If you want a neat hashtag for that maybe you could use #TraumaAwareness, because that is precisely what we need to develop — a trauma-aware society. One in which we refuse to accept the comforting and convenient lies and distortions that cover over and excuse the perfect storm of trauma and childhood abuse. One in which we hold politicians and those in power to account — not for the high-profile crimes of a few, but for their collective failure over decades to prioritise the needs of millions trauma survivors. A trauma-aware society is one in which we refuse to buy into deceitful narratives spun by the large pharmaceutical companies that tell us all we need to do is to medicate away the pain, so we don’t have to deal with the real issues. A trauma-aware society is one in which psychotherapy is no longer the preserve of the well off and privileged, but is accessible to all who need it. A trauma-aware society is one in which we start to dream about communities of wholeness and transformation, places where those broken and marginalised by trauma and childhood abuse can find care, acceptance and love. Then we need to take the steps to begin to turn those dreams into a reality.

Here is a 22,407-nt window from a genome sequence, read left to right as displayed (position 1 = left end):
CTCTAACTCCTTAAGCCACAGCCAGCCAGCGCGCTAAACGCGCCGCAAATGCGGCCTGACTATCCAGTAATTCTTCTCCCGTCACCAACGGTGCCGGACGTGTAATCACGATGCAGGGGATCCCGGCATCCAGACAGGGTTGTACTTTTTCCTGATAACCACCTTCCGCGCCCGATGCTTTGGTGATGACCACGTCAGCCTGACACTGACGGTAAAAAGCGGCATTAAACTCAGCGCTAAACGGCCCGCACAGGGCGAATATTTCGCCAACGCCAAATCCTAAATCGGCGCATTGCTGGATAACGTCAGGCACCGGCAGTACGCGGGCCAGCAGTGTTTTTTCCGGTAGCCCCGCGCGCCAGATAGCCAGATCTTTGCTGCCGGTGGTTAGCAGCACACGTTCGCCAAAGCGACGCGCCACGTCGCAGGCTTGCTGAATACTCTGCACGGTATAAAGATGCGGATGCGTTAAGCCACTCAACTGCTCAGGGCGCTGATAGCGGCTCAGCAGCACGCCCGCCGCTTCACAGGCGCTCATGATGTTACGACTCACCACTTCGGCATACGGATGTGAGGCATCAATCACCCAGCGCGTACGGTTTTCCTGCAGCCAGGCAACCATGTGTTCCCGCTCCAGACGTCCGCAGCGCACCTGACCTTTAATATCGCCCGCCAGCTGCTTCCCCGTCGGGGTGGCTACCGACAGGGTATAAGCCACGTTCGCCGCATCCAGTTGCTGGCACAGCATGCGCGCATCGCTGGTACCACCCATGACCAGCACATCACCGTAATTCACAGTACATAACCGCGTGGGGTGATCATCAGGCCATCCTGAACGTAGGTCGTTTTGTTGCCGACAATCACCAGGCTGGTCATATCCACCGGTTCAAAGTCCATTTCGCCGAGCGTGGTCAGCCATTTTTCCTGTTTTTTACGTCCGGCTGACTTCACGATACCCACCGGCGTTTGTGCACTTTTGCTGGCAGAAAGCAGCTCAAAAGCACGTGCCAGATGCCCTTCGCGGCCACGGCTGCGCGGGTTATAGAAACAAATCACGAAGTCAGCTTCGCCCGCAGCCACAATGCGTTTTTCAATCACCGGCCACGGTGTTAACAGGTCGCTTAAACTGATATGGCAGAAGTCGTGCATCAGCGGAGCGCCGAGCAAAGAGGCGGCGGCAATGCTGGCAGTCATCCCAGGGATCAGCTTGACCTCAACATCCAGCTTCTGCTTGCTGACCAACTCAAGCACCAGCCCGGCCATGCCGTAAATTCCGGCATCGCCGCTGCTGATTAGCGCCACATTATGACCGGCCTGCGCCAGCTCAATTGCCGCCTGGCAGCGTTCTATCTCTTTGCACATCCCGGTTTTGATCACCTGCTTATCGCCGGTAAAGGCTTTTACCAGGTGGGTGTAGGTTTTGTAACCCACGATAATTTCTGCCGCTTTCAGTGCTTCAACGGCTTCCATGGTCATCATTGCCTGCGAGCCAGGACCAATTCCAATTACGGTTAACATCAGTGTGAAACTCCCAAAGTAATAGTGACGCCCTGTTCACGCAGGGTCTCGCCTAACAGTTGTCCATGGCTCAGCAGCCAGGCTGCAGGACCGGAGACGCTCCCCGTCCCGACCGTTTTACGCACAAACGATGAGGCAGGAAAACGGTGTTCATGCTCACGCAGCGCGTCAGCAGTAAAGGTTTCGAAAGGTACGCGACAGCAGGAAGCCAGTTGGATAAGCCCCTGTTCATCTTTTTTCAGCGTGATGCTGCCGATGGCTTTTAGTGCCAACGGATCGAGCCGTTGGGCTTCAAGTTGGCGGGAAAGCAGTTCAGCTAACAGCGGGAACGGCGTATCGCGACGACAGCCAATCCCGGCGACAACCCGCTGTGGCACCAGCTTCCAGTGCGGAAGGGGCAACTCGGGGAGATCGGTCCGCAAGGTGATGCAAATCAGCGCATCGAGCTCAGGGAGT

Human beings are built for relationship. Our physical, emotional and spiritual well-being depends in large part on our experience of secure, stable attachments formed early in childhood, and this need is echoed throughout our lives. Whether we have a small circle of family and friends or a large one — our psychological health will be reflected in and affected by the quality, stability and safety of our close relationships.